Well, I did talk to Fox, because my agent found out that they were approaching people to do a remake of my film. He sort of said, "Well, you know, what about David?" And they said, "Well, we never thought of that!" I think they'd been to Guillermo del Toro and Michael Bay. I said, "Long ago I proposed a sequel to Mel Brooks when he said he wanted to make a sequel." He didn't like what I proposed because he said it wasn't the same as the original movie. "A sequel," he said, "should be more of the same." And I said, "Well, Mel, then I'm not interested." And he went off and did his sequels [sic] and they had nothing to do with me and they weren't very successful. But I still had this idea in mind—which no, I won't tell you—and I said to Fox, "I'll write that idea up because, as I think of it, it could be interesting." And they were excited about it enough to pay me to write a script. And then for various reasons it kind of got bogged down. I don't know exactly why. It seems now that it's not going to happen. But it's a script that I like and would do. It's not exactly a sequel, and it's certainly not a remake. More a meditation [...] it involves teleportation.[31]

In a late 2012 interview, Cronenberg provided additional details on why the project had stalled, citing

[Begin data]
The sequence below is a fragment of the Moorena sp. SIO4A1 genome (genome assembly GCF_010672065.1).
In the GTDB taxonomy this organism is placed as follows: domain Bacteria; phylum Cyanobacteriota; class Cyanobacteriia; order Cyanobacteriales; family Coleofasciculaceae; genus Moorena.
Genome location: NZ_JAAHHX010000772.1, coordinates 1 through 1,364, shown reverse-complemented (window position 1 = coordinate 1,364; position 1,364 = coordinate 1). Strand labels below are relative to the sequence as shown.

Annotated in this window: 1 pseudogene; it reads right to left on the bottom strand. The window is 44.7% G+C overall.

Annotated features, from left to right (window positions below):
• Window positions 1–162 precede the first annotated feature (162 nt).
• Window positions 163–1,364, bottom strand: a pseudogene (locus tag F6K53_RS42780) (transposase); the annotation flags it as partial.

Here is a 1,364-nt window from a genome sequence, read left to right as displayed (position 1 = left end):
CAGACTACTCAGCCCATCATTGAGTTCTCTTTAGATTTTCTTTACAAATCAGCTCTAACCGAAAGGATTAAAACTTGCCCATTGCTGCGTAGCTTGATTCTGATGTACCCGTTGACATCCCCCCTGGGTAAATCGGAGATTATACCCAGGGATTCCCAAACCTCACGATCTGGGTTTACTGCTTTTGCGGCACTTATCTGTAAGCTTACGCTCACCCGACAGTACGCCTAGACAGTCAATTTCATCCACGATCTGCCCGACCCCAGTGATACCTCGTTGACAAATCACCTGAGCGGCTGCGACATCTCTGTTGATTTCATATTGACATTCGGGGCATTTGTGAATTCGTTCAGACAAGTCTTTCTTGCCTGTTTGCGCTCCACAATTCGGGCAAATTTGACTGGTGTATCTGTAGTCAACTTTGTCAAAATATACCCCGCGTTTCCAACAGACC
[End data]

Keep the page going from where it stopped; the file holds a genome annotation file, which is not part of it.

Budget constraints and other things. I think maybe the script that I wrote was a little too radical for Fox, and they felt it really needed to be a very low-budget film at that point. However, what was in it that attracted them could not be done low-budget. So I think that was the problem.[32]

He also described the project as "more of a sequel or a sidebar. It was a meditation on fly-ness. None of the same characters or anything and, of course, with an understanding of modern technology."

Despite Cronenberg's prior assertions that he does not make sequels to his films, he returned to The Fly for the opera The Fly in 2008, and his proposed sequel film project would mark a second return to the material, as well as his first sequel to one of his previous movies.However, the film is not moving forward
 

Simian Jack

Member: Rank 1
To be honest, I generally hate the films of David Cronenberg. (...)
That said however, The Fly (1986) is by far the best Cronenberg film I've seen. I also thought Scanners (1981) was pretty decent.
Understandable. There's a lot that could put anyone off his work. His stuff is depressing, his aesthetic can be grungy or icky, his psychological landscapes are uncomfortable to say the least and his approach is sometimes no warmer than observational. He's one of my favorite directors but I can't take much of him at any one go. It's a serious downer.

The Fly might be his most fun in that it'a his closest to the gloppy 80's aesthetic for horror movies. The audience I saw it with ate it up, laughing one moment and screaming in shock or revulsion the next. It's also got some of his most sympathetic characters and a touching love story.